Ending The Stalemate

After months of a deadlock and two presidential candidates declaring themselves the sole victor, Abdullah Abdullah and Ashraf Ghani have reportedly come to terms to end the impasse. Under the new agreement, Ashraf Ghani, recognised internationally as the ‘official’ president, will continue to perform his duties while Mr Abdullah will lead the peace committee and the negotiations with the Afghan Taliban.

It is not surprising that a disagreement that has carried forward from the last months of the previous year has taken a little over a month to settle. Once the US decided to make a temporary cut of $1 billion on Afghanistan’s annual aid, things had to be resolved, one way or another. The Afghan government counts on the US administration and without these funds, regardless of who is recognised as the president, there wouldn’t be much of a government in place.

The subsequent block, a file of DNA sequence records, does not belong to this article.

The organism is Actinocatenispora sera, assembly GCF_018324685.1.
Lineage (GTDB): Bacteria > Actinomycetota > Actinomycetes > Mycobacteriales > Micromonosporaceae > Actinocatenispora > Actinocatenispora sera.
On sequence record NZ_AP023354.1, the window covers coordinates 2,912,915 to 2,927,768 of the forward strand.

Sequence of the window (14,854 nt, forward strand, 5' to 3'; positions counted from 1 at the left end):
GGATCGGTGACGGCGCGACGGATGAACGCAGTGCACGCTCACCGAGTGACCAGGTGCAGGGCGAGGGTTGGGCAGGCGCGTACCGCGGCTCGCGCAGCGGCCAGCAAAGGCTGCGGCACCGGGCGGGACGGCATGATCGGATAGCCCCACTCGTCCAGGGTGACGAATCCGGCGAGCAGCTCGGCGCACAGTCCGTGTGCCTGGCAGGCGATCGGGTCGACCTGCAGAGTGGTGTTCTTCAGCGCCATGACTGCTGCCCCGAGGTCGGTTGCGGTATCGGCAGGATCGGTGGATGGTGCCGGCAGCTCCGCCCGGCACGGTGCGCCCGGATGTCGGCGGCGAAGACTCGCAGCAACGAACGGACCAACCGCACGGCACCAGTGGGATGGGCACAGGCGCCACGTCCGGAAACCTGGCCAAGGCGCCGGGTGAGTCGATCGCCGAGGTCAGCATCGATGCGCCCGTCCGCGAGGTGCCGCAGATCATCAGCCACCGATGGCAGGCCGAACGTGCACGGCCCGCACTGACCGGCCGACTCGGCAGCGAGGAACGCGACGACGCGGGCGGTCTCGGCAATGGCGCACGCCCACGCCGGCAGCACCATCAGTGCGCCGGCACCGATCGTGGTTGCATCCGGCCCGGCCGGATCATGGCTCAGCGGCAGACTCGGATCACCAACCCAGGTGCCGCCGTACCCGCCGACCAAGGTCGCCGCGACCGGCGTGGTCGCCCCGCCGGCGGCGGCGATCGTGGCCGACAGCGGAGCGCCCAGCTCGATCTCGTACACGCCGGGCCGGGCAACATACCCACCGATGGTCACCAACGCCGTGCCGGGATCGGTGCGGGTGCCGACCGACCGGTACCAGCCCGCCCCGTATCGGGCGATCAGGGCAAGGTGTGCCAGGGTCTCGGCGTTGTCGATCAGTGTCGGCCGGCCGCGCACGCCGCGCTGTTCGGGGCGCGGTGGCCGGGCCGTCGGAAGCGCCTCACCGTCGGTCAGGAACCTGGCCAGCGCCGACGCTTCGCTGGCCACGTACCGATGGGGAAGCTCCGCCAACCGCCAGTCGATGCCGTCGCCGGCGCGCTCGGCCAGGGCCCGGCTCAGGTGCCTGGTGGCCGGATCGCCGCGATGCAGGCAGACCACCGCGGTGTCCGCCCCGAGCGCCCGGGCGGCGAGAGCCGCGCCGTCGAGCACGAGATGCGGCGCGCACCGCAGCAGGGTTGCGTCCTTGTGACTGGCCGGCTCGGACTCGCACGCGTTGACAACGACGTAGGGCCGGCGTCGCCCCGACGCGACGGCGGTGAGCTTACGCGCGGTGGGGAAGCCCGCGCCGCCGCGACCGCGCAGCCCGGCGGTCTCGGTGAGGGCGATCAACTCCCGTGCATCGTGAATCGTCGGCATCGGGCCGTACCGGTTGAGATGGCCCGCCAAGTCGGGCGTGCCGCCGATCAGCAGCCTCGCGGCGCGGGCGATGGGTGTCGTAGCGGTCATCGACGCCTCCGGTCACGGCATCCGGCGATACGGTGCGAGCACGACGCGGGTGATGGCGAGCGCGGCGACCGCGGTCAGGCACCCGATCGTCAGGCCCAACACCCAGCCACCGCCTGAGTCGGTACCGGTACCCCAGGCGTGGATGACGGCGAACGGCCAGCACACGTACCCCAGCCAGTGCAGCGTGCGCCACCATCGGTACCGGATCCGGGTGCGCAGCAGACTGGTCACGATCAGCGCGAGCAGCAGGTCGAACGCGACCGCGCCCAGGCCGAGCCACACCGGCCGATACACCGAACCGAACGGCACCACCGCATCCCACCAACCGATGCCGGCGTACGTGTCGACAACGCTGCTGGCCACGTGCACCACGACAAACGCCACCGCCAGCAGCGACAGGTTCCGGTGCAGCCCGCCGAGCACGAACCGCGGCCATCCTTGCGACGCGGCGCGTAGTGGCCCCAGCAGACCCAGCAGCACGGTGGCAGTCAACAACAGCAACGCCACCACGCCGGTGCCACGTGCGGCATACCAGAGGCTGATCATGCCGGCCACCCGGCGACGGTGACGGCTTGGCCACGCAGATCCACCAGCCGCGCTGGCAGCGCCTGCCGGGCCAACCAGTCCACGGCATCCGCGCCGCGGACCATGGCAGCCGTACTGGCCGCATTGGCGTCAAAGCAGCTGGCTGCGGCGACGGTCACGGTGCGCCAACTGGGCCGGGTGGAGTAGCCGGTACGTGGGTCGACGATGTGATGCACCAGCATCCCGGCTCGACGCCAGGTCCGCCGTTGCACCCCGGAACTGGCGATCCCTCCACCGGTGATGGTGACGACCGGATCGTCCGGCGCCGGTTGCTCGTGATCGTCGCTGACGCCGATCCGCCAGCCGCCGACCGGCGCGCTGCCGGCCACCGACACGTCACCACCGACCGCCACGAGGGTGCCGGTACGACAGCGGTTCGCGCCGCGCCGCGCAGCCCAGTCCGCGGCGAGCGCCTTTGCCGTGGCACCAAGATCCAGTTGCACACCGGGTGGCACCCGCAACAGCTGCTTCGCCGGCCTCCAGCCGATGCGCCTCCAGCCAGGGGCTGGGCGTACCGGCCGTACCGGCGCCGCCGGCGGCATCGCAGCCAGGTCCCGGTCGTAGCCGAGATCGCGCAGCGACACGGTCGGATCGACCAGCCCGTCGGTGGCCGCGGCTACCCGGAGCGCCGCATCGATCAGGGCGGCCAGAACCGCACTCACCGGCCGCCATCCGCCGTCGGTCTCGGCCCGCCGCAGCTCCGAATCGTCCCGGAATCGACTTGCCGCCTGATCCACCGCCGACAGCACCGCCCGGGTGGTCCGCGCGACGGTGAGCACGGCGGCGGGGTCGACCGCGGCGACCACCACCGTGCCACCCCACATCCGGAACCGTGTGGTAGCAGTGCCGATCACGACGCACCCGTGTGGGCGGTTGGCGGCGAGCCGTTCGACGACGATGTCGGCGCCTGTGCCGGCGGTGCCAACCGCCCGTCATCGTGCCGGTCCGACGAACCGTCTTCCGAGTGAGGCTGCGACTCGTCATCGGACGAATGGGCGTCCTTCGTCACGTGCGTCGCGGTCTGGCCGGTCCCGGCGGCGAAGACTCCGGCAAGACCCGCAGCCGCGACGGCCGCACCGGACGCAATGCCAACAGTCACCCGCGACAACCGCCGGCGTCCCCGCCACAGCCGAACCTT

With Mr Abdullah spearheading the peace talks with the Taliban, the government can finally go into the discussions united, as long as they agree on what they are willing to give in to and which aspects of the talks are non-negotiable.

The Afghan Taliban, much like the other stakeholders in the country, will undoubtedly want a slice of the pie; how much they get is entirely up to both sides and what they can agree on once the process officially commences.

The international community is unanimous in its belief that a power-sharing mechanism which is both inclusive and balanced is the only way to ensure that peace is finally established in both Afghanistan and the region at large. The Afghan Taliban continue to carry out attacks against the state, even after a deal was signed with the US. In this situation, even with one president, discussions might prove to be challenging for the Afghan government. But for now, even this small step towards peace should be seen as progress made.

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